1900 Monterey Drive (corner Sneath Lane) San Bruno

(650)873-4095

Hope Lutheran Preschool


admits students of any race, color and national or ethnic origin.

Adult Worship Services:


Friday: 7:30 pm (singles)
Saturday: 7:00 pm
Sun 7, 8:30, 10, & 11:30 am, 5 pm
Youth Worship Service:
For high school & young college
Sunday at 10:00 am
Sunday School:
For adults & children of all ages
Sunday at 10:00 am

Call (650) 349-0100

Donald Sheley, Founding Pastor


Leighton Sheley, Senior Pastor

HOPE EVANGELICAL
LUTHERAN CHURCH
600 W. 42nd Ave., San Mateo
Worship Service
Sunday School

10:00 AM
11:00 AM

License No. 410500322.

HopeLutheranSanMateo.org

10

BUSINESS

Weekend Sept. 12-13, 2015

THE DAILY JOURNAL

After wobble, stocks manage slight gains


By Matthew Craft
THE ASSOCIATED PRESS

Dow
16,433.09 +102.69 10-Yr Bond 2.18 -0.04
Nasdaq 4,822.34 +26.09 Oil (per barrel) 44.76
S&P 500 1,961.05
+8.76 Gold
1,106.90

Big movers
Stocks that moved substantially or traded heavily Friday on the New York
Stock Exchange and the Nasdaq Stock Market:
NYSE
Restoration Hardware Holdings Inc., up $8.49 to $99.55
The furniture and housewares company reported better-than-expected
second-quarter profit and revenue, with an upbeat outlook.
Puma Biotechnology Inc., up $6.59 to $103.28
The biotechnology company highlighted the publication of promising
results from a study on a potential breast cancer treatment.
Winnebago Industries Inc., down 46 cents to $19.67
The recreational vehicle maker announced the departure of Robert Olson
as interim chief executive officer, effective Sept. 24.
The Kroger Co, up $1.89 to $37.29
The supermarket chain reported better-than-expected quarterly earnings
and boosted its profit outlook for the year.
Nasdaq
Mattress Firm Holding Corp., down $14.10 to $46.24
The bedding retailer reported worse-than-expected fiscal second-quarter
profit.
Zumiez Inc., down $7.03 to $14.63
The clothing retailer met fiscal second-quarter profit expectations, but
its revenue and outlook were disappointing.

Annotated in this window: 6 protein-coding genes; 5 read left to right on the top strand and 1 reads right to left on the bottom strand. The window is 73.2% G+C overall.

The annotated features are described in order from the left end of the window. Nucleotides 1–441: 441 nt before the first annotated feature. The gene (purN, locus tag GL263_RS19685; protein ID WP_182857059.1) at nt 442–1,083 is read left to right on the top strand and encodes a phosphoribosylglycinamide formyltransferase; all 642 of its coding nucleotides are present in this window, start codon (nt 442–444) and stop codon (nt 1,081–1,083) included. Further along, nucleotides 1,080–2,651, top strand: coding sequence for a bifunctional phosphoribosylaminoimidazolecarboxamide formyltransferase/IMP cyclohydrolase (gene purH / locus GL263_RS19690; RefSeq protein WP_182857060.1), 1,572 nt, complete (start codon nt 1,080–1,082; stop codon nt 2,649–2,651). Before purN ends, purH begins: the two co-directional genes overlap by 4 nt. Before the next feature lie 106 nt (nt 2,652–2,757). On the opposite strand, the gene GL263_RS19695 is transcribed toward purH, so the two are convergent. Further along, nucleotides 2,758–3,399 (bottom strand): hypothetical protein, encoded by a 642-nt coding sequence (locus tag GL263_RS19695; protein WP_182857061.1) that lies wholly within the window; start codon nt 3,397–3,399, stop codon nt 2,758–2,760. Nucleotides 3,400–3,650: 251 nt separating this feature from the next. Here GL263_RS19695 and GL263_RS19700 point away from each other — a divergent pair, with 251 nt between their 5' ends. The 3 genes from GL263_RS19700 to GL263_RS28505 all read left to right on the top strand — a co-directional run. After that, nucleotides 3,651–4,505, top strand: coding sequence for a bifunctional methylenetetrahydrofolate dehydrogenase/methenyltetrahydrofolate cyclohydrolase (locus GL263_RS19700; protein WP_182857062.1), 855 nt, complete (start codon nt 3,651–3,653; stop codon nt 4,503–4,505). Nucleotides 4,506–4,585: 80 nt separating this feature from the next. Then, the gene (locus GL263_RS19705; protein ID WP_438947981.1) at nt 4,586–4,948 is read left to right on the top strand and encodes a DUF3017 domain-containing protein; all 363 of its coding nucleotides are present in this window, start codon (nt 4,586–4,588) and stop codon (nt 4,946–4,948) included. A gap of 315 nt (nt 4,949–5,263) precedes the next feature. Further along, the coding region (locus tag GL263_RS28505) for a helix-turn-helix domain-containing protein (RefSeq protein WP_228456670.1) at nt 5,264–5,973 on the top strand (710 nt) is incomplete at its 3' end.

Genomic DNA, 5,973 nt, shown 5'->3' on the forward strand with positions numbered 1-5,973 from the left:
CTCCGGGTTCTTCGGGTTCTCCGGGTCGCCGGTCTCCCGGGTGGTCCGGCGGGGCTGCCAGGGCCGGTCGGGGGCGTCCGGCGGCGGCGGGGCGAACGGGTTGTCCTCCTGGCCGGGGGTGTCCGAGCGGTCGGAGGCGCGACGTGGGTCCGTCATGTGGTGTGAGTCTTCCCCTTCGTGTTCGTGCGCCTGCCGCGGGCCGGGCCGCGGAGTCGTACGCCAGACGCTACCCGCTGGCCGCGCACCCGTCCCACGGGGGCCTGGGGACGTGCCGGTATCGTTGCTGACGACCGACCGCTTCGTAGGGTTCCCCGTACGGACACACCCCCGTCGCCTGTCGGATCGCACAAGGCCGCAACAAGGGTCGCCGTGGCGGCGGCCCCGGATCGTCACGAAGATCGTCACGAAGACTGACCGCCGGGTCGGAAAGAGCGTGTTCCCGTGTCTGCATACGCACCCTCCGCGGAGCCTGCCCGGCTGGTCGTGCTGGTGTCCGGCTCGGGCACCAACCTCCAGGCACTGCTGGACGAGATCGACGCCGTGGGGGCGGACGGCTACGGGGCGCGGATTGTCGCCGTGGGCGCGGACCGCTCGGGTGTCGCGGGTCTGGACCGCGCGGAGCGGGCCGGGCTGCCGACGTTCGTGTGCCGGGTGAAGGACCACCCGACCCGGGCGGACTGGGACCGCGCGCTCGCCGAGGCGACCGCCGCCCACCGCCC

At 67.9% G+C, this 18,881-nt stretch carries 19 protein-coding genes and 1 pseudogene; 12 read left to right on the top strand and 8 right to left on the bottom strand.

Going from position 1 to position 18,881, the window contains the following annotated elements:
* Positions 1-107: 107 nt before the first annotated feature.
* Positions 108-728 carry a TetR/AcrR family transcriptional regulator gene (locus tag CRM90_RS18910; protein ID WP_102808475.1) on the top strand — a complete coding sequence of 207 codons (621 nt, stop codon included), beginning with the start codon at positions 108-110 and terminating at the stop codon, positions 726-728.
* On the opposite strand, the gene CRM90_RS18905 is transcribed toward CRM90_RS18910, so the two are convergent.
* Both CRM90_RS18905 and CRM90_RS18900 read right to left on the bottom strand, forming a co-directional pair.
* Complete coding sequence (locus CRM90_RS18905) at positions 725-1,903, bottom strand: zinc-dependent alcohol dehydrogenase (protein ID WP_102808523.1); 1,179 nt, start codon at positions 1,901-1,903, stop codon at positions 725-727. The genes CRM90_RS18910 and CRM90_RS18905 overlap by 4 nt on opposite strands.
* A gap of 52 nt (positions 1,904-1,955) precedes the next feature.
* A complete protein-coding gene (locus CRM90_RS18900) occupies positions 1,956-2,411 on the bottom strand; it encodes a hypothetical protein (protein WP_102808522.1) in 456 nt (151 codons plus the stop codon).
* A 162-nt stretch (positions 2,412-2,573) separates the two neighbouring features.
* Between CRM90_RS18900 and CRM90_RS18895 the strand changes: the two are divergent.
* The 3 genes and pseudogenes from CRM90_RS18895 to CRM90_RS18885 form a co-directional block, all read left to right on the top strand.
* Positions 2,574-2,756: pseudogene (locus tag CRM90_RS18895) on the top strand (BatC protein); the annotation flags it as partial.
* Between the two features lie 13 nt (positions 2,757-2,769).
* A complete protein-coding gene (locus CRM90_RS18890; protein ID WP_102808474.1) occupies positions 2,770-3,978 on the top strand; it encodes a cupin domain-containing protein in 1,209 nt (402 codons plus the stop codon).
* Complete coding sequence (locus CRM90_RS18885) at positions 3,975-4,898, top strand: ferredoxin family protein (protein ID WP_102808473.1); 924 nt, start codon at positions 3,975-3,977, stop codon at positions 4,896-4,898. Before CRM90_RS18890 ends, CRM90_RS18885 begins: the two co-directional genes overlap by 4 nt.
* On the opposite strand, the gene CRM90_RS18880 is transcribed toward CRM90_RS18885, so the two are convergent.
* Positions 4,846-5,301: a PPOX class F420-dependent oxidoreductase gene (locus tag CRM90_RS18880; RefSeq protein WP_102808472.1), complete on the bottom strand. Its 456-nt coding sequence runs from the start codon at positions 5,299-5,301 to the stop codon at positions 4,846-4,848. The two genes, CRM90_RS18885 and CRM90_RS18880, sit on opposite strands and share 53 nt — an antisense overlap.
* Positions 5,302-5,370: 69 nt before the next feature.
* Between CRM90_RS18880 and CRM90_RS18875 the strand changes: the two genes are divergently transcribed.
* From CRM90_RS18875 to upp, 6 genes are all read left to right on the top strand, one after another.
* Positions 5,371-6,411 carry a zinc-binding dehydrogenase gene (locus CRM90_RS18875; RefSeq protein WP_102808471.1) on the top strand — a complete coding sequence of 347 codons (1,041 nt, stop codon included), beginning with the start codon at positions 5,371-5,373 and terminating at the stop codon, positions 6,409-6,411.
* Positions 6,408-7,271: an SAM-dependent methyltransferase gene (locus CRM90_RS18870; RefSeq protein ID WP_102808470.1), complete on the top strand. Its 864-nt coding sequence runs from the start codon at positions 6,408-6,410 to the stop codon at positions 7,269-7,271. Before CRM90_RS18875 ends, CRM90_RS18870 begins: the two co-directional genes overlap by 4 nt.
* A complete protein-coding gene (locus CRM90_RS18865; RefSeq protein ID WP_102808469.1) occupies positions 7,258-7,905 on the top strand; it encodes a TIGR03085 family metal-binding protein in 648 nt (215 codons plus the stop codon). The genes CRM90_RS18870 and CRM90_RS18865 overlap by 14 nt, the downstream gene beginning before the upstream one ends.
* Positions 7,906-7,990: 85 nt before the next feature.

Finisar Corp., down $2.75 to $12.16
The fiber optic component supplier reported worse-than-expected fiscal
first-quarter results and its CEO is departing.
Clean Energy Fuels Corp., down 68 cents to $4.07
The natural gas companys co-founder, T. Boone Pickens, is selling up to
3 million shares, but still remains bullish on the company.

NEW YORK Major stock indexes


shook off an early stumble to finish with
slight gains on Friday as traders turned
their attention to a key meeting of the
Federal Reserve next week.
It was a quiet end to another turbulent
week. Thanks largely to a big jump on
Tuesday, the market finished with a 2
percent gain for the week, recouping a
portion of the steep losses from the
week before.
The major indexes headed lower at
the opening of trading on Friday, as
falling oil prices pulled oil and gas companies down.
The economic news wasnt encouraging, either. A reading on consumer confidence this month sank to its lowest
level since September of last year.
It seems people are focused on the
markets volatility and the potential
impact of a slowing China, said Phil
Orlando, chief equity strategist at
Federated Investors in New York, the
money-management firm. I understand
why folks are nervous. I think eventually things will settle down.
The Standard & Poors 500 gained
8.76 points, or 0.5 percent, to close at
1,961.05.
The Dow Jones industrial average
rose 102.69 points, or 0.6 percent, to

The weekend release of Chinese retail


sales, industrial production and fixed asset investment
numbers means that Monday is likely to start with a bang.
Joshua Mahony, market analyst at IG in London

16,433.09, while the Nasdaq composite


rose 26.09, or 0.5 percent, to 4,822.34.
News about Chinas slowing economy, a looming rate increase from the
Fed and a host of other concerns have
combined to knock the market down 6
percent over the past month. It has been
a staggered fall, with sharp drops one
week followed by slight gains the next.
Wall Street is divided over whether
the Fed will raise its benchmark lending
rate next week for the first time in nine
years. The Fed slashed its key rate to
near zero during the financial crisis,
supporting the stock markets sevenyear run. Uncertainty over the Feds
timing has kept investors on edge.
Major markets in Europe ended with
losses on Friday. Germanys DAX
dropped 0.9 percent, while Frances
CAC-40 sank 1 percent. Britains FTSE
100 slipped 0.6 percent.
In Asia, Chinas Shanghai Composite
Index added 0.1 percent, while Hong
Kongs Hang Seng shed 0.3 percent.
Japans Nikkei 225 fell 0.2 percent.
Before traders return to their desks on
Monday, a large batch of Chinese eco-

Q&A: What to expect from


the Fed on interest rates
By Steve Rothwell
THE ASSOCIATED PRESS

NEW YORK This months Federal


Reserve policy meeting could signal the
end of an era.
Policymakers may decide to raise
interest rates for the first time since the
Great Recession, marking the end of an
era of ultra-low rates that has defined
financial markets for almost seven years.
Although signs of slowing global economic growth have decreased the likelihood of a September rate increase, many